AUD / USD may weaken on RBA, falling iron ore prices
Fundamental Australian Dollar Forecast: Bearish
- Australian dollar retreats despite general strength in equity markets
- Weaker iron ore and copper prices could continue to work against the AUD
- RBA may still hint at November 2024 bond moving yield target
The sentiment-linked Australian dollar fell last week against its major counterparts, struggling to capitalize on a rosy week for global equity markets. This despite significant gains in benchmark Chinese stock indices, where the Shanghai Composite index climbed 3.28%. The Australian dollar can sometimes behave as the primary liquid market proxy in China due to Australia’s commodity exports to the world’s second-largest economy.
The weakness of the Australian can be due to several reasons. The first is the decline in iron ore prices, with the Dalian Commodity Exchange (DCE) futures contract down more than 17% from May 12.e Peak. The second could be due to a drop in Australian 10-year government bond yields, indicating that markets may consider a slightly more accommodating RBA. This may be due to another temporary lockdown in Melbourne.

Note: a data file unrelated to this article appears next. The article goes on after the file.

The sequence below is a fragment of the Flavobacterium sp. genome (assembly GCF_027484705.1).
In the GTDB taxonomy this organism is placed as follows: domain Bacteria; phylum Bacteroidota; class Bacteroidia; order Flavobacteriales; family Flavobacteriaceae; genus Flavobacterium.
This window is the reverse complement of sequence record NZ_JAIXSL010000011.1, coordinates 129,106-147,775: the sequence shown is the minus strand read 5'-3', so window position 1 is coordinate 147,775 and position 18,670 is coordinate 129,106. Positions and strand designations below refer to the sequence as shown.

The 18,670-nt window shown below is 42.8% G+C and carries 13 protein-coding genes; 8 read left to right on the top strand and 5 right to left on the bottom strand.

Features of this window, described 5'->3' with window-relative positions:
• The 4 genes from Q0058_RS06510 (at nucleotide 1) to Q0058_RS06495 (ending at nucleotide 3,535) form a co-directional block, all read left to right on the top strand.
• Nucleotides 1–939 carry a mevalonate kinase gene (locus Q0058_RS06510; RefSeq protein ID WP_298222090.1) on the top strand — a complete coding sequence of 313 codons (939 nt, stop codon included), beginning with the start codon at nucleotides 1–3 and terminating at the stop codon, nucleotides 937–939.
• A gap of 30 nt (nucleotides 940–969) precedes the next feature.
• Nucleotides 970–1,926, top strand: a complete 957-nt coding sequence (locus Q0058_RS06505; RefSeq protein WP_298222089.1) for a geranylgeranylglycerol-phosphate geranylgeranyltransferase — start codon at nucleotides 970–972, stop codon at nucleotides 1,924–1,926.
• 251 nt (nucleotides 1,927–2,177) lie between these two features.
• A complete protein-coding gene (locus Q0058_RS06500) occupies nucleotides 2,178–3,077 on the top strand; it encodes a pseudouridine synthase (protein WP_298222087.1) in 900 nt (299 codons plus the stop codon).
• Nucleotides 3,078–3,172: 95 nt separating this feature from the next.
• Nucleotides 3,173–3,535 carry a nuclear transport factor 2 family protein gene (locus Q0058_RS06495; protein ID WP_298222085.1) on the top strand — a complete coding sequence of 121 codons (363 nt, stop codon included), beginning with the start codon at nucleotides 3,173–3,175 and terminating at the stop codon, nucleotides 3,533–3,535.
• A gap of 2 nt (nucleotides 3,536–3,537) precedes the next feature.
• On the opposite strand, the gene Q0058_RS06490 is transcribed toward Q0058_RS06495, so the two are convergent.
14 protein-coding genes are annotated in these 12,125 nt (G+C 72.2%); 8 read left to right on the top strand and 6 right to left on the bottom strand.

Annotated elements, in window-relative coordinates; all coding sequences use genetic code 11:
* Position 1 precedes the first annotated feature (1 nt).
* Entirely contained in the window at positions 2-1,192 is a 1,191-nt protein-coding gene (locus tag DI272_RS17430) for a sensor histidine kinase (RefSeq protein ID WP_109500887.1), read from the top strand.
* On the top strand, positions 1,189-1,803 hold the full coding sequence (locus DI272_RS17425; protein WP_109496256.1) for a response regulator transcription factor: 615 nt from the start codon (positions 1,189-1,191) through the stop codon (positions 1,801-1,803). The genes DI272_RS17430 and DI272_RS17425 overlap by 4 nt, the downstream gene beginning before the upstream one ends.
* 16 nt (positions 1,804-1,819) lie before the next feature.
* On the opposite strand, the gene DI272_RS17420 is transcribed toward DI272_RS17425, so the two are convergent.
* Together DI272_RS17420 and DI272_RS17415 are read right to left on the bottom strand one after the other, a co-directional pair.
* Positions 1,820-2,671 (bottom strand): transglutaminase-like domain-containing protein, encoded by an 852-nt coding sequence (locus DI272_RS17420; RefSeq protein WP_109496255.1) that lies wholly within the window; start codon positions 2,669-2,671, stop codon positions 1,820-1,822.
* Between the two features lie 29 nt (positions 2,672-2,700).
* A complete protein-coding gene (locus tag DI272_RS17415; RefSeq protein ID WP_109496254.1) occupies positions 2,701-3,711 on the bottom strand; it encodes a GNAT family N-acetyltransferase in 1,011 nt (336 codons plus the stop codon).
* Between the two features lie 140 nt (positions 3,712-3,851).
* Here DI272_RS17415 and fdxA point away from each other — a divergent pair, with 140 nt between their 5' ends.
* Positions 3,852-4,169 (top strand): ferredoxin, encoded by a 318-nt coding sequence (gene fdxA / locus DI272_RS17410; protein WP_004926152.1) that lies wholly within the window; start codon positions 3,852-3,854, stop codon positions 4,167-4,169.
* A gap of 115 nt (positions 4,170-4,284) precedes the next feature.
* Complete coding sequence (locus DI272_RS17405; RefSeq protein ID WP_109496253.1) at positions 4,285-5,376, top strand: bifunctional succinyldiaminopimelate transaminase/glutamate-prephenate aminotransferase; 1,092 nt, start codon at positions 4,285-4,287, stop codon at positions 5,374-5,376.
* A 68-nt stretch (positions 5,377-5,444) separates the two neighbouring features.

China, the world’s largest consumer of iron ore, has tried to cut steel production in an attempt to cut pollution. On top of that, the nation is trying to temper speculative asset bubbles. Whether or not the latter will prevail remains to be seen, but these efforts could also dampen the boom in metals like copper. This could continue to work against the favor of the Australian dollar.
The Reserve Bank of Australia is on top next week. No policy changes are expected, benchmark interest rates and the 3-year bond yield target should both remain at 0.10%. But, the central bank could insist it could reduce the bond target to the November 2024 bond at their July meeting. This may confirm the idea that the gradual reduction in policies may come later than expected.
It would also follow a rather disappointing local employment report for April, where Australia unexpectedly lost around 30,000 jobs. Markets will also be listening to the next US jobs report, due on Friday. Another strong beat for wage data could rekindle expectations sooner than expected, opening the door for global equity weakness. All things considered, this could be another disappointing week for the AUD.
Index of the Australian dollar against the yield of 10-year Wall Street and AU government bonds
Chart created using TradingView
— Written by Daniel Dubrovniksky, Strategist for DailyFX.com
To contact Daniel, use the comments section below or @ddubrovskyFX on Twitter